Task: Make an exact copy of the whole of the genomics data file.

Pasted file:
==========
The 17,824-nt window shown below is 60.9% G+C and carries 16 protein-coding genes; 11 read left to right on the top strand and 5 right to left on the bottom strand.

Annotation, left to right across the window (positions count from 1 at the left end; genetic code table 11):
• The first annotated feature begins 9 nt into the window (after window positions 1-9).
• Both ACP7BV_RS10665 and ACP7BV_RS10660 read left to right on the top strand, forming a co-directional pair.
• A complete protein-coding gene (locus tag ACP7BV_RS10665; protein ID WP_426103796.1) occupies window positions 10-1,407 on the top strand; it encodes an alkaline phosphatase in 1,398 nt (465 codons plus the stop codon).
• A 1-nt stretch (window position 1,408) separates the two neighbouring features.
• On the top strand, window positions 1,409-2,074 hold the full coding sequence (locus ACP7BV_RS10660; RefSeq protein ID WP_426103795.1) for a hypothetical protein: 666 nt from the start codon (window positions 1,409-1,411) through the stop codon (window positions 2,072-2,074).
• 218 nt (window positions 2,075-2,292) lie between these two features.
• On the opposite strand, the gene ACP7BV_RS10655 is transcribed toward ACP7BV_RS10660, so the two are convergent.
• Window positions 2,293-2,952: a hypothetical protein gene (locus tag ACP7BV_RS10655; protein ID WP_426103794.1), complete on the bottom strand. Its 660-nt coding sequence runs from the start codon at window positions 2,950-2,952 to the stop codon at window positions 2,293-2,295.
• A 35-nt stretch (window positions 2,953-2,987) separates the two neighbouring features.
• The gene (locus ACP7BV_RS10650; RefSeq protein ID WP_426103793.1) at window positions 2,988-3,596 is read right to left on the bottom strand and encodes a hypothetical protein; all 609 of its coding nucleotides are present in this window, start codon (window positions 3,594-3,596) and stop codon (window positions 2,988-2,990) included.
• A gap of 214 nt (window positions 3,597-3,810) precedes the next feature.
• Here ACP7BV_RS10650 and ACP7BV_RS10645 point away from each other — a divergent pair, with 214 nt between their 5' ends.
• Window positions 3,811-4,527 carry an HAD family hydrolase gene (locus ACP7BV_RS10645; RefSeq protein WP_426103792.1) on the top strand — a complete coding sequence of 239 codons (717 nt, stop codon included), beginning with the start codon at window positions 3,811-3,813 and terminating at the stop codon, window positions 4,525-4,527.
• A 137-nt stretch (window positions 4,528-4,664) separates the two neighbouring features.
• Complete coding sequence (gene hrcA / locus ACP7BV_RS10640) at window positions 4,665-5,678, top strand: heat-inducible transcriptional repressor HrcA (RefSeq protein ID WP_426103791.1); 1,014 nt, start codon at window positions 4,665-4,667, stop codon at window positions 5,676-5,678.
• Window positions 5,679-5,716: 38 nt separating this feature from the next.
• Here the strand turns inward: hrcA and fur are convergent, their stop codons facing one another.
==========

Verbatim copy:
The 17,824-nt window shown below is 60.9% G+C and carries 16 protein-coding genes; 11 read left to right on the top strand and 5 right to left on the bottom strand.

Annotation, left to right across the window (positions count from 1 at the left end; genetic code table 11):
• The first annotated feature begins 9 nt into the window (after window positions 1-9).
• Both ACP7BV_RS10665 and ACP7BV_RS10660 read left to right on the top strand, forming a co-directional pair.
• A complete protein-coding gene (locus tag ACP7BV_RS10665; protein ID WP_426103796.1) occupies window positions 10-1,407 on the top strand; it encodes an alkaline phosphatase in 1,398 nt (465 codons plus the stop codon).
• A 1-nt stretch (window position 1,408) separates the two neighbouring features.
• On the top strand, window positions 1,409-2,074 hold the full coding sequence (locus ACP7BV_RS10660; RefSeq protein ID WP_426103795.1) for a hypothetical protein: 666 nt from the start codon (window positions 1,409-1,411) through the stop codon (window positions 2,072-2,074).
• 218 nt (window positions 2,075-2,292) lie between these two features.
• On the opposite strand, the gene ACP7BV_RS10655 is transcribed toward ACP7BV_RS10660, so the two are convergent.
• Window positions 2,293-2,952: a hypothetical protein gene (locus tag ACP7BV_RS10655; protein ID WP_426103794.1), complete on the bottom strand. Its 660-nt coding sequence runs from the start codon at window positions 2,950-2,952 to the stop codon at window positions 2,293-2,295.
• A 35-nt stretch (window positions 2,953-2,987) separates the two neighbouring features.
• The gene (locus ACP7BV_RS10650; RefSeq protein ID WP_426103793.1) at window positions 2,988-3,596 is read right to left on the bottom strand and encodes a hypothetical protein; all 609 of its coding nucleotides are present in this window, start codon (window positions 3,594-3,596) and stop codon (window positions 2,988-2,990) included.
• A gap of 214 nt (window positions 3,597-3,810) precedes the next feature.
• Here ACP7BV_RS10650 and ACP7BV_RS10645 point away from each other — a divergent pair, with 214 nt between their 5' ends.
• Window positions 3,811-4,527 carry an HAD family hydrolase gene (locus ACP7BV_RS10645; RefSeq protein WP_426103792.1) on the top strand — a complete coding sequence of 239 codons (717 nt, stop codon included), beginning with the start codon at window positions 3,811-3,813 and terminating at the stop codon, window positions 4,525-4,527.
• A 137-nt stretch (window positions 4,528-4,664) separates the two neighbouring features.
• Complete coding sequence (gene hrcA / locus ACP7BV_RS10640) at window positions 4,665-5,678, top strand: heat-inducible transcriptional repressor HrcA (RefSeq protein ID WP_426103791.1); 1,014 nt, start codon at window positions 4,665-4,667, stop codon at window positions 5,676-5,678.
• Window positions 5,679-5,716: 38 nt separating this feature from the next.
• Here the strand turns inward: hrcA and fur are convergent, their stop codons facing one another.